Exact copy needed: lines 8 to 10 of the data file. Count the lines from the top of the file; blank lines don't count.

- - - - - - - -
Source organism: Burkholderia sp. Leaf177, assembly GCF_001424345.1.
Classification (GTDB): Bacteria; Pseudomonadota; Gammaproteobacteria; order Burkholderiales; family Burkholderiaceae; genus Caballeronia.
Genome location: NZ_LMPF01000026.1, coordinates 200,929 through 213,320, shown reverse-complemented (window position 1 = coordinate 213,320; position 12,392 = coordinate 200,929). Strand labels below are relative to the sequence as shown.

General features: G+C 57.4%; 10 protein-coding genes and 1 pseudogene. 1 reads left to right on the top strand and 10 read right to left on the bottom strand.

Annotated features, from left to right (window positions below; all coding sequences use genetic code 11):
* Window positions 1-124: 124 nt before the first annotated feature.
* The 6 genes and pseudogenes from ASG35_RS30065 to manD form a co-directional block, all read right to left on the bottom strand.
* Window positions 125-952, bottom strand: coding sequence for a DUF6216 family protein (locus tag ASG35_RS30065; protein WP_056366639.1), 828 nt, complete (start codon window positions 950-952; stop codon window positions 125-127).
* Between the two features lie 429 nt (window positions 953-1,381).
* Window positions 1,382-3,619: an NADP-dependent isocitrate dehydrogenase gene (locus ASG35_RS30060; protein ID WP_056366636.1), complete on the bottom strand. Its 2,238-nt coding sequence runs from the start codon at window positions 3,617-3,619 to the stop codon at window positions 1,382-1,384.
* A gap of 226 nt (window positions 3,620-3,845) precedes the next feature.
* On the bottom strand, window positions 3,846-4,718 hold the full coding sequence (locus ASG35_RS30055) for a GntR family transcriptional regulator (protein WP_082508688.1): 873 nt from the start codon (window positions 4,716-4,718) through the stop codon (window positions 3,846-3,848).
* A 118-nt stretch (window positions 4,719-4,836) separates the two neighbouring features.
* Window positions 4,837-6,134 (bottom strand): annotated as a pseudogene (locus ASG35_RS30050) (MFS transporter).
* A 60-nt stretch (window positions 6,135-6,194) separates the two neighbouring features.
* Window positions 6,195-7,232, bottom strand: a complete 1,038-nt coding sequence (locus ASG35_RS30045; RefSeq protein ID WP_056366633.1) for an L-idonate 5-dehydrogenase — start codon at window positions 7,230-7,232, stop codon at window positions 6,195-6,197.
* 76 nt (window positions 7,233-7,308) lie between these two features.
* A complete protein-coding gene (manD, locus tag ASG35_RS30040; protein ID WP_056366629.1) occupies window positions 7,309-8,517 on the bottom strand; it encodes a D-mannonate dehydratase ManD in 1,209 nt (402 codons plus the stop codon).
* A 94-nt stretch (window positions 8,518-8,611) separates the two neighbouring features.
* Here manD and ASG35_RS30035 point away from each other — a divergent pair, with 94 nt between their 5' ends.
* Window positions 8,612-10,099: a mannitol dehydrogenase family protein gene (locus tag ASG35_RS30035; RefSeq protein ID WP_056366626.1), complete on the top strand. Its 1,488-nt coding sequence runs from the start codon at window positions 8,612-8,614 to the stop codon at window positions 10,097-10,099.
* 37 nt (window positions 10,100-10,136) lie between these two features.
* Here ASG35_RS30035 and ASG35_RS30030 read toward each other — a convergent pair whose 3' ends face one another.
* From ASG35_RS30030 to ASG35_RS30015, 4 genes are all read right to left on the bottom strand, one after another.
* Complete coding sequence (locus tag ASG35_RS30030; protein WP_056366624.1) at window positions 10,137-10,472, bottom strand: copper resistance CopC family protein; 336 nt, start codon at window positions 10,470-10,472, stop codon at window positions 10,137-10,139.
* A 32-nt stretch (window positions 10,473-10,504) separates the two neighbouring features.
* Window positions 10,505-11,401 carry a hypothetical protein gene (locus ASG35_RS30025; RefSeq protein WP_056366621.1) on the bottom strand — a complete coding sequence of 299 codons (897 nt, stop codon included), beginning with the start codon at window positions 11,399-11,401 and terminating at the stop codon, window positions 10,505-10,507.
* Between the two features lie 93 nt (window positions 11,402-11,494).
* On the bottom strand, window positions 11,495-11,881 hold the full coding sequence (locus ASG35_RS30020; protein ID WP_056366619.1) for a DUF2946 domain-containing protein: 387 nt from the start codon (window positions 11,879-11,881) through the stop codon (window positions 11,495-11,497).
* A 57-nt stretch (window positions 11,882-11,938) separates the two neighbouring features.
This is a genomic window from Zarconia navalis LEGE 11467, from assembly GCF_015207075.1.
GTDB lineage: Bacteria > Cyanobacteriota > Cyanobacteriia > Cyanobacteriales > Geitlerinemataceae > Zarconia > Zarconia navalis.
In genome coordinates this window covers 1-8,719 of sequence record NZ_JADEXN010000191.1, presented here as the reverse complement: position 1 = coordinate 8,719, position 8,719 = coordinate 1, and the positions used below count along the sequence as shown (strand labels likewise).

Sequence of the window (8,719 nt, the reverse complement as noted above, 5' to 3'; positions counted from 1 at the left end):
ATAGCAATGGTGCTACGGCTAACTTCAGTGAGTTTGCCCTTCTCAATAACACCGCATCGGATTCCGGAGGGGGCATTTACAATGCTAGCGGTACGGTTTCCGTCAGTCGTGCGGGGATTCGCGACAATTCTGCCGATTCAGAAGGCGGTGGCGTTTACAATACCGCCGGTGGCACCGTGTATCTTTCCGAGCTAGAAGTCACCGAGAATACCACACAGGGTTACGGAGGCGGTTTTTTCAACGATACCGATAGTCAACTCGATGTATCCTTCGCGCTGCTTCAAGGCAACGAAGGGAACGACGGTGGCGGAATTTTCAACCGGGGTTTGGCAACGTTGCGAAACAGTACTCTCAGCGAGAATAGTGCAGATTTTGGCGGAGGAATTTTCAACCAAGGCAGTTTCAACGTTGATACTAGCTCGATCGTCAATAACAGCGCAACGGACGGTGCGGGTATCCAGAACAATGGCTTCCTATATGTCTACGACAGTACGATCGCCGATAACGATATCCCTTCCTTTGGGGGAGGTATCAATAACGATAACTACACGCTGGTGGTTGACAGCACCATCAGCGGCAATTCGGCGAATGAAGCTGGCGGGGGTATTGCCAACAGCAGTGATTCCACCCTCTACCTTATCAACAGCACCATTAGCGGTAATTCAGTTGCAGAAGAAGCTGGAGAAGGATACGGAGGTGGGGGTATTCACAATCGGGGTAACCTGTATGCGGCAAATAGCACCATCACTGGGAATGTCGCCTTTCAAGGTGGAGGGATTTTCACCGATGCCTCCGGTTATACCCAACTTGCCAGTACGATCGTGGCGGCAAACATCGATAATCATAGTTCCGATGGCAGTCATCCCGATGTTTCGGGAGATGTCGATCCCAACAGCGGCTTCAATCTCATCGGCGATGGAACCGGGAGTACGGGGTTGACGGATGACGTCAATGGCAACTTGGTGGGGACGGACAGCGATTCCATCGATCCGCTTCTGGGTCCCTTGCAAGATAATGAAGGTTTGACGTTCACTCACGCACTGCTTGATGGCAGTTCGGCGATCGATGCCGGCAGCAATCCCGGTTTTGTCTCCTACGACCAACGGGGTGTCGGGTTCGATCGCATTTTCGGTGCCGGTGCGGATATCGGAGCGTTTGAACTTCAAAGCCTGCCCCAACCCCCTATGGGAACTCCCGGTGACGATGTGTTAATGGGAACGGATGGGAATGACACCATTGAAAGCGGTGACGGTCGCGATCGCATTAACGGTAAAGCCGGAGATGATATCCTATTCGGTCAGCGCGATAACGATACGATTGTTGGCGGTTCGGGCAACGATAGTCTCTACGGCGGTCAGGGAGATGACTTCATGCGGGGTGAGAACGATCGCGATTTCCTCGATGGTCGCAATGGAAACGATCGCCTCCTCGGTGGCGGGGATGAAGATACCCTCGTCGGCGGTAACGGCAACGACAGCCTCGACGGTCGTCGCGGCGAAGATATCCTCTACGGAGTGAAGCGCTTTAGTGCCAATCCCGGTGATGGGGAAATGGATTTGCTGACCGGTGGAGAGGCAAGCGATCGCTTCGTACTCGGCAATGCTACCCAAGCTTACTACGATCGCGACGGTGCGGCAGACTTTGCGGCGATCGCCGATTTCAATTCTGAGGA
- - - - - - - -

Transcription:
* Window positions 125-952, bottom strand: coding sequence for a DUF6216 family protein (locus tag ASG35_RS30065; protein WP_056366639.1), 828 nt, complete (start codon window positions 950-952; stop codon window positions 125-127).
* Between the two features lie 429 nt (window positions 953-1,381).
* Window positions 1,382-3,619: an NADP-dependent isocitrate dehydrogenase gene (locus ASG35_RS30060; protein ID WP_056366636.1), complete on the bottom strand. Its 2,238-nt coding sequence runs from the start codon at window positions 3,617-3,619 to the stop codon at window positions 1,382-1,384.